Definition | Reasons for Procedure | Possible Complications | What to Expect | Getting Autopsy Results
An autopsy is a surgical procedure to examine the body and its internal organs after death.
Reasons for Procedure
An autopsy is not done after every death. An autopsy may be done at the request of the family or doctor. Reasons for autopsy include:
- To answer questions about the health (prior to death) of the deceased
- To determine the exact cause of death
- To resolve legal or medical concerns
Autopsies may not be able to provide exact answers on cause of death.
What to Expect
Prior to Procedure
Before an autopsy, there must be positive identification of the body. An autopsy permit must be signed by the legal next-of-kin. The body is transported to the morgue and held in a refrigeration unit until the autopsy.
Description of the Procedure
Autopsies follow this general procedure:
- External examination—The body is measured. Any abnormality of the body surface is recorded.
Opening the body:
- A Y-shaped cut is made in the skin. It starts at the front of each shoulder and goes around the navel and down to the pubic bone. The skin, muscle, and soft tissues are separated from the chest wall.
- Each side of the rib cage is cut with an electric saw to provide access to the heart and lungs.
- The abdominal muscle is moved to expose the abdominal organs.
Major Organs—MaleCopyright © Nucleus Medical Media, Inc.
- Organ removal—Using special techniques, the organs are cut and removed from the body. All organs (heart, lungs, liver, intestines, stomach, pancreas, kidneys, spleen, and pelvic organs) and the major arteries are examined individually. They are weighed, washed, and dissected as necessary. Some tissue samples may be removed for further lab examination.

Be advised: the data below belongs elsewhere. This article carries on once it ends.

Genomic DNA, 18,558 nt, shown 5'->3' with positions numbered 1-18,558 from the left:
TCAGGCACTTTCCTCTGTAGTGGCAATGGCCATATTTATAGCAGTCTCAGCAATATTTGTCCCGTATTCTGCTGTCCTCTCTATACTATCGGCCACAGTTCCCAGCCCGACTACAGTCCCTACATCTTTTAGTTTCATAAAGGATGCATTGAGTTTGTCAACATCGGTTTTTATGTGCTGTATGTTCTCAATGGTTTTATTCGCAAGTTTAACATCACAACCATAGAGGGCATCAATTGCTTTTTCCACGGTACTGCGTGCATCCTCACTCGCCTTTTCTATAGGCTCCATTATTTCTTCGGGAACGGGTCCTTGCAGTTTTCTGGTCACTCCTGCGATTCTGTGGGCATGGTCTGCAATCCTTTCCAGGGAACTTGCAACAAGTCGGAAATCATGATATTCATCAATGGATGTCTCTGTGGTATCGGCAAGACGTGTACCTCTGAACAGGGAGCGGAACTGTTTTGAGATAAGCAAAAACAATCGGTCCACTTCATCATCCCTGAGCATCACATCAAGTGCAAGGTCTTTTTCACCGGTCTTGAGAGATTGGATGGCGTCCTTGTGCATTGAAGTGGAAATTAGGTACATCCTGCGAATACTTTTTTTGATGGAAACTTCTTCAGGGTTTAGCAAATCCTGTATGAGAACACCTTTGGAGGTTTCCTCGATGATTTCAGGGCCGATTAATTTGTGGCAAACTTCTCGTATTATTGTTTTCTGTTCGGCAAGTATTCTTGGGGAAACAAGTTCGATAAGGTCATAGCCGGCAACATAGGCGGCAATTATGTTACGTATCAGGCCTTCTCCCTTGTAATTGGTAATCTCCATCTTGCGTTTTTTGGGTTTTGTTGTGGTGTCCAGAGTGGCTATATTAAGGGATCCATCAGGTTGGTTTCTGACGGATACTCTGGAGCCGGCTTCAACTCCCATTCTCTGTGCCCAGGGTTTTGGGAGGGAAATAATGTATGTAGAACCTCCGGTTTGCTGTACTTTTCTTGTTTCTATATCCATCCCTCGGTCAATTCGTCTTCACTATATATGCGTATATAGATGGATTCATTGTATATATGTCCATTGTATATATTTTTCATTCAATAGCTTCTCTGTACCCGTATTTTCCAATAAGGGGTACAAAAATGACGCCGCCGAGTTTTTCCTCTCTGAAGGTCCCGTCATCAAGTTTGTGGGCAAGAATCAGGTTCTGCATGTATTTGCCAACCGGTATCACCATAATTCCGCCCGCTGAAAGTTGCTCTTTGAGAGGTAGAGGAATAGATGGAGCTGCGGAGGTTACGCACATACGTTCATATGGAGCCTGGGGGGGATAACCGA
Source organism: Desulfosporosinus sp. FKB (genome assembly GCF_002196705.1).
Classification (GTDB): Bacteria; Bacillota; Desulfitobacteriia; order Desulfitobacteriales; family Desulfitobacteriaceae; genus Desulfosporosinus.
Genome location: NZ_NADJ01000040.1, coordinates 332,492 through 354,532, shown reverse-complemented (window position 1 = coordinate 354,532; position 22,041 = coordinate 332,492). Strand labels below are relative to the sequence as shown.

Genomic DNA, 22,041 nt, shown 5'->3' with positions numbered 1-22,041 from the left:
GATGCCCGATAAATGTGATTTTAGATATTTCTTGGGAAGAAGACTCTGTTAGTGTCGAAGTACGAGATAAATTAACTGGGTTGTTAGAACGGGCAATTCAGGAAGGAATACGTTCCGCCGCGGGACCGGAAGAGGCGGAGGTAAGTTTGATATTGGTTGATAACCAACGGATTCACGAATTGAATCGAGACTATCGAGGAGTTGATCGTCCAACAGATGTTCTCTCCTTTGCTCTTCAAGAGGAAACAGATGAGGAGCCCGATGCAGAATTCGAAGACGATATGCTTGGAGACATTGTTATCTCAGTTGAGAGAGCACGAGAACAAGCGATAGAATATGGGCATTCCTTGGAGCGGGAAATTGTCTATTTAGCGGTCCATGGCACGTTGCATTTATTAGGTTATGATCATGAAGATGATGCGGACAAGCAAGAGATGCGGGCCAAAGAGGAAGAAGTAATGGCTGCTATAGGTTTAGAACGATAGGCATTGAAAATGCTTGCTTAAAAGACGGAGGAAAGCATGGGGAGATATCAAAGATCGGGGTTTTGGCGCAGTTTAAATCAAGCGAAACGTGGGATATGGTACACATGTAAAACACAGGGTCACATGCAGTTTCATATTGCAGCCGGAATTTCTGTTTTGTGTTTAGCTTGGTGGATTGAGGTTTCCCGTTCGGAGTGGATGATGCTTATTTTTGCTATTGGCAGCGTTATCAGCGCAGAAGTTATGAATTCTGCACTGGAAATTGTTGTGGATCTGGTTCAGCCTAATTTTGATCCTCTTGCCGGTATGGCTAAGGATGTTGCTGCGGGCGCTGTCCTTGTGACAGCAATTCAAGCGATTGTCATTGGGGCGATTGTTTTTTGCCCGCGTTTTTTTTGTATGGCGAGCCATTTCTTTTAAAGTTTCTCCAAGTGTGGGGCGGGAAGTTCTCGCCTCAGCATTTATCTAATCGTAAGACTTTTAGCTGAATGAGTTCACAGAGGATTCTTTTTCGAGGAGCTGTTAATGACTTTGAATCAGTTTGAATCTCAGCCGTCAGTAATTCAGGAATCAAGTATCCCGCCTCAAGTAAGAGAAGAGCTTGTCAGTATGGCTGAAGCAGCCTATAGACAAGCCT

- Brain removal—A deep cut is made into the scalp. The incision runs from behind one ear, over the crown of the head, to behind the other ear. Skin and soft tissues are peeled down across the face in the front to the nape of the neck in the back. An electric saw is used to cut through the skull. The brain is lifted and placed in a preserving solution for two weeks. This makes it firmer and easier to handle.
The body is sewn back together after the autopsy is complete. Procedures vary regarding organ replacement. Dissected organs may be returned to the body or incinerated. If the organs are not returned to the body, the mortician will put filler in the body cavity to retain the body's shape.
Immediately After Procedure
Tissue samples may be sent to a lab for analysis. Results are available within a few weeks. A final autopsy report is usually completed in 30 to 60 days.
Getting Autopsy Results
Contact your local Medical Examiner's office on how to request an autopsy report.
Agency for Healthcare Research and Quality
Family Doctor—American Academy of Family Physicians
Canadian Institutes of Health Research
Autopsy. American Academy of Family Physicians Family Doctor website. Available at: http://familydoctor.org/familydoctor/en/healthcare-management/end-of-life-issues/autopsy.html. Updated January 2012. Accessed November 19, 2012.
An introduction to autopsy technique. College of American Pathologists website. Available at: http://www.cap.org/apps/cap.portal?_nfpb=true&cntvwrPtlt_actionOverride=%2Fportlets%2FcontentViewer%2Fshow&_windowLabel=cntvwrPtlt&cntvwrPtlt%7BactionForm.contentReference%7D=committees%2Fautopsy%2Fautopsy_index.html&_state=maximized&_pageLabel=cntvwr. Accessed November 19, 2012.
Last reviewed December 2014 by Michael Woods, MD
Please be aware that this information is provided to supplement the care provided by your physician. It is neither intended nor implied to be a substitute for professional medical advice. CALL YOUR HEALTHCARE PROVIDER IMMEDIATELY IF YOU THINK YOU MAY HAVE A MEDICAL EMERGENCY. Always seek the advice of your physician or other qualified health provider prior to starting any new treatment or with any questions you may have regarding a medical condition.